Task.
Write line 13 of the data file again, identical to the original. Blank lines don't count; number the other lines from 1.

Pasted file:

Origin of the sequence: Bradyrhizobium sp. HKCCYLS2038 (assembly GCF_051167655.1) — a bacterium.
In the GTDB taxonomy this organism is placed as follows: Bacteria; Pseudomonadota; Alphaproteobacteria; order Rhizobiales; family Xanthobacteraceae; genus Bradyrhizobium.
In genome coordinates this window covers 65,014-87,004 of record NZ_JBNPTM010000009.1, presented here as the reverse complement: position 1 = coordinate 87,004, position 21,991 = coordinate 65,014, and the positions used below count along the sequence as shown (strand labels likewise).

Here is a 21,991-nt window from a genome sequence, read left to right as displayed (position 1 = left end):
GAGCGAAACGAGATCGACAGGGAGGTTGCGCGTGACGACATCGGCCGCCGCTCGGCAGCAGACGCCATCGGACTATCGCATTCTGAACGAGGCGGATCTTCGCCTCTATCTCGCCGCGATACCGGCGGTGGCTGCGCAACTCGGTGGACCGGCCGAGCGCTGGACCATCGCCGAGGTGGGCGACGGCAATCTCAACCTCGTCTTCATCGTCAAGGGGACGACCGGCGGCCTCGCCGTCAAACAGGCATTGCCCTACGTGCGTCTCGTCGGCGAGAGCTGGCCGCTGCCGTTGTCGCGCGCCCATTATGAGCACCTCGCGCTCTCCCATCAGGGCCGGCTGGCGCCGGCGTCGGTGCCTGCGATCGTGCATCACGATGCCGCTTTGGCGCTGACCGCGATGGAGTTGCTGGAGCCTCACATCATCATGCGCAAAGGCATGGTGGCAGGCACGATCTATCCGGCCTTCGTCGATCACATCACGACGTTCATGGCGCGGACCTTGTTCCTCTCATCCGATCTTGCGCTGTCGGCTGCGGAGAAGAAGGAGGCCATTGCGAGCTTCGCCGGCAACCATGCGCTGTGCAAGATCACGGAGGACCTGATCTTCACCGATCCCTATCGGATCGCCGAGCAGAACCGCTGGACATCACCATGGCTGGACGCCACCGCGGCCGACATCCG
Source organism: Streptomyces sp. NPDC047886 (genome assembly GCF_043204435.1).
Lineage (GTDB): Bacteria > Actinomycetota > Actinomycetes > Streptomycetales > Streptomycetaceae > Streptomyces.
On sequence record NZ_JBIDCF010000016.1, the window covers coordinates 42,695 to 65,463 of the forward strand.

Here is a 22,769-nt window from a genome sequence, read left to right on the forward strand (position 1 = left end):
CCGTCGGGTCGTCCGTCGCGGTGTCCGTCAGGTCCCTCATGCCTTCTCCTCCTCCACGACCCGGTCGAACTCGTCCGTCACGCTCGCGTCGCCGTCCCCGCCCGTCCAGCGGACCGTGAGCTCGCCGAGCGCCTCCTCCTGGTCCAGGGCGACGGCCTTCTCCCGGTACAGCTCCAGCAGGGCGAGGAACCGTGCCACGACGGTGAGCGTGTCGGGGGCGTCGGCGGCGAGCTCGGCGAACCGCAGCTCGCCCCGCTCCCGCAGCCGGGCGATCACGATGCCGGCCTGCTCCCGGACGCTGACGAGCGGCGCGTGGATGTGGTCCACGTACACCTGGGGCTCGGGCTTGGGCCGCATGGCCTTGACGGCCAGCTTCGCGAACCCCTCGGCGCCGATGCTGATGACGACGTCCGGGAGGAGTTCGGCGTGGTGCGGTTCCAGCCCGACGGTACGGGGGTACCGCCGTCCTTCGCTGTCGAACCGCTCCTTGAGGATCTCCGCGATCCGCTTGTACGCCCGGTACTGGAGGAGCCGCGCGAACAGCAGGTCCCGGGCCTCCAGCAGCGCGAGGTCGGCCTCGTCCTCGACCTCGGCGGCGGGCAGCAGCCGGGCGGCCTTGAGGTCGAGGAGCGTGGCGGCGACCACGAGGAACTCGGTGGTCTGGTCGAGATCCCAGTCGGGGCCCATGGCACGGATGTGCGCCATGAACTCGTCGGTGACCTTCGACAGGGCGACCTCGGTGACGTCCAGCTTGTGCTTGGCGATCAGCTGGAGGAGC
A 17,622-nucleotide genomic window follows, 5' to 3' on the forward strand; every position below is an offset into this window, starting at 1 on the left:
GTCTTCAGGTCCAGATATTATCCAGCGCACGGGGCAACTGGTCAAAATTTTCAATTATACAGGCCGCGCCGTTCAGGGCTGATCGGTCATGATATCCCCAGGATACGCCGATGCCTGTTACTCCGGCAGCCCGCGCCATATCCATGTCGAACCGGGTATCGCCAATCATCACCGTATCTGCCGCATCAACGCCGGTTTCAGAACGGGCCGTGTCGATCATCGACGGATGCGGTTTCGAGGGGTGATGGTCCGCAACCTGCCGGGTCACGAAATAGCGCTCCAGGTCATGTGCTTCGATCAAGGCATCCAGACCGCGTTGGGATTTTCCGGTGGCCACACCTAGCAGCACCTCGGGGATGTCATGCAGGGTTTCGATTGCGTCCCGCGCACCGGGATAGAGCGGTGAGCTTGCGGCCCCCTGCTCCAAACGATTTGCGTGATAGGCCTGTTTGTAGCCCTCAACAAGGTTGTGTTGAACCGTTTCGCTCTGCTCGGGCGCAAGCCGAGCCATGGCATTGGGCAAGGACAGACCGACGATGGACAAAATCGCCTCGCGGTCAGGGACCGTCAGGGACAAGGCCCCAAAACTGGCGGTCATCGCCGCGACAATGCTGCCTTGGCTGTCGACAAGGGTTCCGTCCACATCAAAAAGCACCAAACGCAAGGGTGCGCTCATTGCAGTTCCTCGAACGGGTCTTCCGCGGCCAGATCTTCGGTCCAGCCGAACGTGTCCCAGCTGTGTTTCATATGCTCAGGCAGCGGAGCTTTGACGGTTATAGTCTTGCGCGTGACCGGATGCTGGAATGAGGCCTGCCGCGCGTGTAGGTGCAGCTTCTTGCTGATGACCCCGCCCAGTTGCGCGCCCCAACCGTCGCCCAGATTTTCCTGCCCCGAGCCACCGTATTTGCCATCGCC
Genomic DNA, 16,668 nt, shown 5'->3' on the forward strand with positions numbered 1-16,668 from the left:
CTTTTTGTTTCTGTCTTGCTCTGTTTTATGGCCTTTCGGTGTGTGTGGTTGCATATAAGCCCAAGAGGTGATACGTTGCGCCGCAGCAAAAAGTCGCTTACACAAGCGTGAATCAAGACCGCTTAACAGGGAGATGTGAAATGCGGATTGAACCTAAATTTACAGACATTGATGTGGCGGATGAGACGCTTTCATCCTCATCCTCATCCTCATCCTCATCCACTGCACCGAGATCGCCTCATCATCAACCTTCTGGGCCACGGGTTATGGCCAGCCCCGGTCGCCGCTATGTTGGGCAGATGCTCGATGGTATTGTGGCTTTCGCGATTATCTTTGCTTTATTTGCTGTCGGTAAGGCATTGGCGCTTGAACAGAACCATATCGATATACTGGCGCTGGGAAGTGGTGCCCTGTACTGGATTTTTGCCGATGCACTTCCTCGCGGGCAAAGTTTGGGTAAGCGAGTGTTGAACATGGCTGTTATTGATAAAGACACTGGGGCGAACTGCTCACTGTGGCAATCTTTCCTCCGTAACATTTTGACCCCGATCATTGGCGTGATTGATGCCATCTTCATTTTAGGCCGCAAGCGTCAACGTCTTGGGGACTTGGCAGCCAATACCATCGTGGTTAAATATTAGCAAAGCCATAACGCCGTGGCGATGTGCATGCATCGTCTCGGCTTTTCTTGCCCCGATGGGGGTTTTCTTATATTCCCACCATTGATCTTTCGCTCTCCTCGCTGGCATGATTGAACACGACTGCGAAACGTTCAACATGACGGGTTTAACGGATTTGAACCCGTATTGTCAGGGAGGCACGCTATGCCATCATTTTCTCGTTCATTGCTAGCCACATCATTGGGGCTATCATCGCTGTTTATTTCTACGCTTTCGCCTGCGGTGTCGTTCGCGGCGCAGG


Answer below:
Genomic DNA, 16,668 nt, shown 5'->3' on the forward strand with positions numbered 1-16,668 from the left: